April 23, 1886|
St. Paul, Minnesota, United States
|Died||December 27, 1971
Farmington, Connecticut, United States
Grace Hodgson Flandrau (April 23, 1886 – December 27, 1971) was an American author of novels, short stories and journalistic pieces. Although she achieved a certain degree of critical acclaim for several of her novels, short stories and some of her journalism career during the 1920s, '30s and '40s, she faded from public literary view in the later part of her life. Flaudrau's reputation is re-emerging as a prominent writer due to a 2007 biography, which has been promoted by, among others, Garrison Keillor.
Grace Corrin Hodgson was born in St. Paul, Minnesota, the illegitimate daughter of Edward John Hodgson and Anna Redding Hodson. She was raised by Hodgson and his wife, Mary Staples Hodgson.
Following her marriage to William Blair Flandrau in 1909, she embarked on a career as a writer. She wrote six books, three of which were turned into motion pictures, and more than four dozen short stories. During her lifetime, she was one of Minnesota's best-known authors, with her own radio show and a weekly column in the St. Paul Dispatch.
Flandrau was well respected throughout her writing years, the 1920s, 30s and 40s. F. Scott Fitzgerald, a fellow Saint Paul writer, said that her novel Being Respectable was "better than Babbitt" and confided in a personal letter that Edith Wharton liked that book "better than any American novel in years." Flandrau's work was included in The Best Short Story collections for 1932, 1933 and 1943.
Here next novel, Entranced, was not as successful as Being Respectable, and thereafter Flandrau began to focus on journalism. She turned out several pamphlets on early Minnesota history for the Great Northern Railway, which was then based in St. Paul, and a trip to Africa in 1927 provided fruitful material for a travel book, Then I Saw the Congo, as well as a collection of stories, Under the Sun. As a travel writer, Flandrau was ahead of her time, exploring her exotic locale from an objective, humanistic standpoint, and challenging the notion that Europeans were the superior race. Of Flandrau's six books, only Cousin Julia and Being Respectable are still in print.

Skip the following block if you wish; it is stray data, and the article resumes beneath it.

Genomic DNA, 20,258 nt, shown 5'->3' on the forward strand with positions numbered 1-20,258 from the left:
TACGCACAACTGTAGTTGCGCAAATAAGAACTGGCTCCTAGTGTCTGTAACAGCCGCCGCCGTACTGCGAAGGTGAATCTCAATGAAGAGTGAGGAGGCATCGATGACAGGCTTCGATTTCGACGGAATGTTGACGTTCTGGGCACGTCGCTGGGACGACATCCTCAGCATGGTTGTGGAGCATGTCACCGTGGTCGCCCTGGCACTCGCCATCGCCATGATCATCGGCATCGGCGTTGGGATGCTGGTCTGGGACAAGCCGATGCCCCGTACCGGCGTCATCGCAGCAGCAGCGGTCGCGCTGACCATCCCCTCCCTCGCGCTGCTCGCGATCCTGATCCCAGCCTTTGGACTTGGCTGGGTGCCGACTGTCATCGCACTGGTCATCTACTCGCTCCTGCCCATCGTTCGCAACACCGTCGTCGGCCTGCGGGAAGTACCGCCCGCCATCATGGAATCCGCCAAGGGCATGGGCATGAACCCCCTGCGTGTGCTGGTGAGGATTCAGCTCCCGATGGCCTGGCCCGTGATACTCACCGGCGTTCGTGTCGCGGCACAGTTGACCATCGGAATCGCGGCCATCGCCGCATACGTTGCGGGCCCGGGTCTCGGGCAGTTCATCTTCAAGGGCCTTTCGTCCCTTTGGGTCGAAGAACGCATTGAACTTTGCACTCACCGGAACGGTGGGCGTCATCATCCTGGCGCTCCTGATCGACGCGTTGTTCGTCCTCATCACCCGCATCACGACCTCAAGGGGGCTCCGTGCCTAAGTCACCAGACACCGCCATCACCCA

Flandrau continued writing into the mid-1940s, but an increasing sense of despair and depression overcame her and she published little after 1949.
Flandrau died there on December 27, 1971. By the time her will was probated in 1973, her estate was valued at $10,000,000. In her will, she left a major bequest to establish, in honor of her brother-in-law, the Charles Macomb Flandrau Fund at Harvard University, aimed to encourage good writing. Her gift to the University of Arizona led to the construction in 1971 of the The Flandrau Planetarium and Science Center in Tucson.
- Cousin Julia (1917)
- Being Respectable (1923)
- Entranced (1924)
- Then I Saw the Congo (1929)
- Indeed This Flesh (1934)
- Under the Sun. Tales of Love and Death (1936)
- Flandrau, Grace. Memoirs of Grace Flandrau. Edited with an introduction by Georgia Ray. St. Paul: Knochaloe Beg Press, 2003.
- Klein, Horace Blair Flandrau, Random Recollections of Grace Flandrau, Ramsey County History Quarterly V43 #3, Ramsey County Historical Society, St. Paul, MN, 2009.
- Ray, Georgia. Voice Interrupted. Roseville, MN: Edinborough Press, 2007. ISBN 978-1-889020-22-8.
- Text of Cousin Julia (1917)
- "In Search of the Real Grace Flandrau," by Georgia Ray, Minnesota History Magazine, Summer 1999
- "THE STORY OF MARIAS PASS", by GRACE FLANDRAU, 1925
- "Grace Flandrau," by Joel Van Valin